A Look Back at 2018: A Message from Dr. Jerry Kruse
On a quarterly basis, I will provide a written or video description of some of the recent activities, accomplishments, and upcoming events at SIU Medicine. I will keep you appraised of the various opportunities and challenges that are before us. These updates certainly will not include all of the important activities at SIU Medicine, but I will try to represent things that fulfill our mission and strategies, and that I will also bring to the attention of the leaders of the SIU System.
This communication is a type of “News and Views” delivered right to your desktop. I will continue my twice-a-year, face-to-face “News and Views and Q’s with Kruse.” We also will continue our communications with these regular publications: Aspects (news magazine), the Examiner (employee newsletter), Scope (literary magazine), The Buzz (clinical newsletter) and regular events calendar emails.
We have much to celebrate at SIU Medicine, and I hope that these messages will spark more recognition among colleagues and set off a few more celebrations.
Patient Care and Patient-Care Facilities
In December, we celebrated the opening of the new Women and Children’s Clinic, located across 9th Street from the HSHS St. John’s Children’s Hospital. This building houses most of the primary care and specialty outpatient services for our Department of Pediatrics and for our Department of Obstetrics & Gynecology, the South Central Illinois Perinatal Center, and the outpatient clinics for pediatric surgical services for both SIU Medicine and HSHS Medical Group. This beautiful facility also has several hospital outpatient services, such as rehabilitation and imaging. This building was developed in collaboration with HSHS St. John’s Hospital. Please drop by and take a look at the new facility.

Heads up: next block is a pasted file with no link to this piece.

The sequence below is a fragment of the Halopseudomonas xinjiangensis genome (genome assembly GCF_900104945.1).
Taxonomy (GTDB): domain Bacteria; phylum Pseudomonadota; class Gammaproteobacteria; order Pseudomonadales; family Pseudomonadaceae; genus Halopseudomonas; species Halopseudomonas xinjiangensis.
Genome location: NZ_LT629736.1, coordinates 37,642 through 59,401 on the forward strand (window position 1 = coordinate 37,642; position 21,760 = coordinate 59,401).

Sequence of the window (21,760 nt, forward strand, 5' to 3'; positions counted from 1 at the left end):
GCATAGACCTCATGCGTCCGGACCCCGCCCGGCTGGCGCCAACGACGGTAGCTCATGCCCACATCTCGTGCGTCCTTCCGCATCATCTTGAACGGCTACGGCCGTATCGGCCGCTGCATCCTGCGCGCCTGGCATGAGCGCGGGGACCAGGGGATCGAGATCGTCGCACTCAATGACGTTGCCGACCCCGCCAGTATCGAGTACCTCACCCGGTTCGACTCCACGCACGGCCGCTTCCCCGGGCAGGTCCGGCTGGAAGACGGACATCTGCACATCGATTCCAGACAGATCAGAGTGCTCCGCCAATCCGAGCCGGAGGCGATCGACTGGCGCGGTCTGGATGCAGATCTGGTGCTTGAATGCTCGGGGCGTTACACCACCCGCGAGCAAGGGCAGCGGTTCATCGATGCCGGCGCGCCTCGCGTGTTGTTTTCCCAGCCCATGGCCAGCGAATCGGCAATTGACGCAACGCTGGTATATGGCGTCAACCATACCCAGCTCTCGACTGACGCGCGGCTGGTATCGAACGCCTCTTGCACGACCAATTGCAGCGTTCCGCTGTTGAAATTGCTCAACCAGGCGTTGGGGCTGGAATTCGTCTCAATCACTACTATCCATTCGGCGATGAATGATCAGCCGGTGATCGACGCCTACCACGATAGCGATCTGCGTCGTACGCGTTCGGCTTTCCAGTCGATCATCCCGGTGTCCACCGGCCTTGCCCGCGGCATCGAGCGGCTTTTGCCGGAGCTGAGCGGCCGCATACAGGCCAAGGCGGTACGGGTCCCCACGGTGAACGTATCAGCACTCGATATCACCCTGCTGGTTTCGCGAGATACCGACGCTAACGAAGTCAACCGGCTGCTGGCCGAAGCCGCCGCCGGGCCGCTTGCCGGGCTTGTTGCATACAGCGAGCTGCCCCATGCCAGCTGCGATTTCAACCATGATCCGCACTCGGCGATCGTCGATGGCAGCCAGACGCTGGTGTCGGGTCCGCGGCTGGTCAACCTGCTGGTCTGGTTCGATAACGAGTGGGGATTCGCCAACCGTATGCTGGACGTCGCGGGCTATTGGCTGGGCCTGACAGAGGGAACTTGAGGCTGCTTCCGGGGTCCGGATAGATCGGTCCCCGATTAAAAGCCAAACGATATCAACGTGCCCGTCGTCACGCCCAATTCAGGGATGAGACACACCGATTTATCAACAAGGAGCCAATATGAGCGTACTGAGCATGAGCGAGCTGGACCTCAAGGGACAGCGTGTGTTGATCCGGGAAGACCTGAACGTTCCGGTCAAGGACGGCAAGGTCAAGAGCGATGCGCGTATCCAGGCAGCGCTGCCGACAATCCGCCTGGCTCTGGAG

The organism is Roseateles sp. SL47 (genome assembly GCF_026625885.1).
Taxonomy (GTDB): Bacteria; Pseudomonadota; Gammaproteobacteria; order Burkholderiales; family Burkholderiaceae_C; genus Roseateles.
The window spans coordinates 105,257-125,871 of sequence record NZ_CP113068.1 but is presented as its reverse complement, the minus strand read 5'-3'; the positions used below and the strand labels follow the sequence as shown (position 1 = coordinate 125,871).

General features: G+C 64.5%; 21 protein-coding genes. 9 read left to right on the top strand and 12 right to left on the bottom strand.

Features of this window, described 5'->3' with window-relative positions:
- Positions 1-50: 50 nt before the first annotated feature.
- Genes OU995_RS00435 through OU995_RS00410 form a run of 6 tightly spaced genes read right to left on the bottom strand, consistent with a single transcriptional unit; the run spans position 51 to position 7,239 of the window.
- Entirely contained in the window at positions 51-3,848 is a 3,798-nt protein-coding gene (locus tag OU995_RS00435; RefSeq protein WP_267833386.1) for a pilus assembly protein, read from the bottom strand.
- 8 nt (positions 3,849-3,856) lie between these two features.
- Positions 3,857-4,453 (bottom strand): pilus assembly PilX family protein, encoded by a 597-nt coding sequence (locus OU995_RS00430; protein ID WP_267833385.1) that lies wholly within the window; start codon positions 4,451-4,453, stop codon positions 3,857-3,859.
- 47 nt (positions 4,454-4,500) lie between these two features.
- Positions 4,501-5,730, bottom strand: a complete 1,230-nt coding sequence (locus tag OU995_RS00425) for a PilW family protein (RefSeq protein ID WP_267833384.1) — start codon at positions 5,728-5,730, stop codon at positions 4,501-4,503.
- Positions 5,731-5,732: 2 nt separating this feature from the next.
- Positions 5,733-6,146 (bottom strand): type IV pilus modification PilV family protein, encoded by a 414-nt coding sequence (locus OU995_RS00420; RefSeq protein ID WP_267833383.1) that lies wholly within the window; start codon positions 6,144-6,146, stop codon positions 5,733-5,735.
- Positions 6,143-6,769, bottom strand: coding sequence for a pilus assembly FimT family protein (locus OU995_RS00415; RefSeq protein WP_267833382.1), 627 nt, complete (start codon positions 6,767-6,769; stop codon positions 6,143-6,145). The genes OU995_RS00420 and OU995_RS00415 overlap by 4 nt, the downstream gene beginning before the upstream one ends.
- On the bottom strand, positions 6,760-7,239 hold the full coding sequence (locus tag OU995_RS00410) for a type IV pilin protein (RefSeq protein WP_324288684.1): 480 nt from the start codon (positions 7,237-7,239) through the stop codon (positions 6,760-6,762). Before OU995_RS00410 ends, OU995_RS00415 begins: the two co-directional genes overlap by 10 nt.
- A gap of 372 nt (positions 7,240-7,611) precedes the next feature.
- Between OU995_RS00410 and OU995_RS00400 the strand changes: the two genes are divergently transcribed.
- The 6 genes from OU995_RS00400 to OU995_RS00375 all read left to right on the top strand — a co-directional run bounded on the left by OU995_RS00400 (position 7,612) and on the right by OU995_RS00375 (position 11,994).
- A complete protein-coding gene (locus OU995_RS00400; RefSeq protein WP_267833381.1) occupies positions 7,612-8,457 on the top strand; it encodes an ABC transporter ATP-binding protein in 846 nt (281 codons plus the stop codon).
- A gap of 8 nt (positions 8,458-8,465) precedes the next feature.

There has been continued expansion of the SIU Center for Family Medicine (CFM). In fall 2018, we opened a new clinic space in the Sangamon County Department of Public Health building on South Grand Avenue East. This January we opened a CFM clinic at Taylorville Memorial Hospital. We now have CFM sites in Springfield, Quincy, Decatur, Jacksonville, Lincoln, Taylorville, Carbondale and other sites. These facilities offer points of access for our neighbors and families who need effective, affordable and convenient primary care.
The services of our Division of Cardiology expanded significantly in 2018. By the fall of 2019, we will have three general cardiologists, two interventional cardiologists, two structural interventional cardiologists, and an electrophysiology cardiologist. We have matched our first class of three cardiology fellows, who will begin their fellowship in July 2019. Our cardiologists’ outpatient practice will move to the fourth floor of Memorial’s Baylis Building when renovations are complete.
Over the past two years, you’ve heard about our Access-To-Health Collaborative in Springfield’s Enos Park neighborhood. This project won the American Hospital Association’s prestigious NOVA Award in summer 2018. The collaborative is now being extended to include the Pillsbury Mills neighborhood northeast of our medical district. HSHS St. John’s Hospital and Memorial Medical Center will financially support the program in Enos Park and Pillsbury Mills from 2019 through 2021. The program links medical and health care with the expertise of many other Springfield agencies that focus on social determinants of health and health equity. We are truly fortunate to collaborate with two generous hospital partners and other community agencies that are vested in improving the health of our community.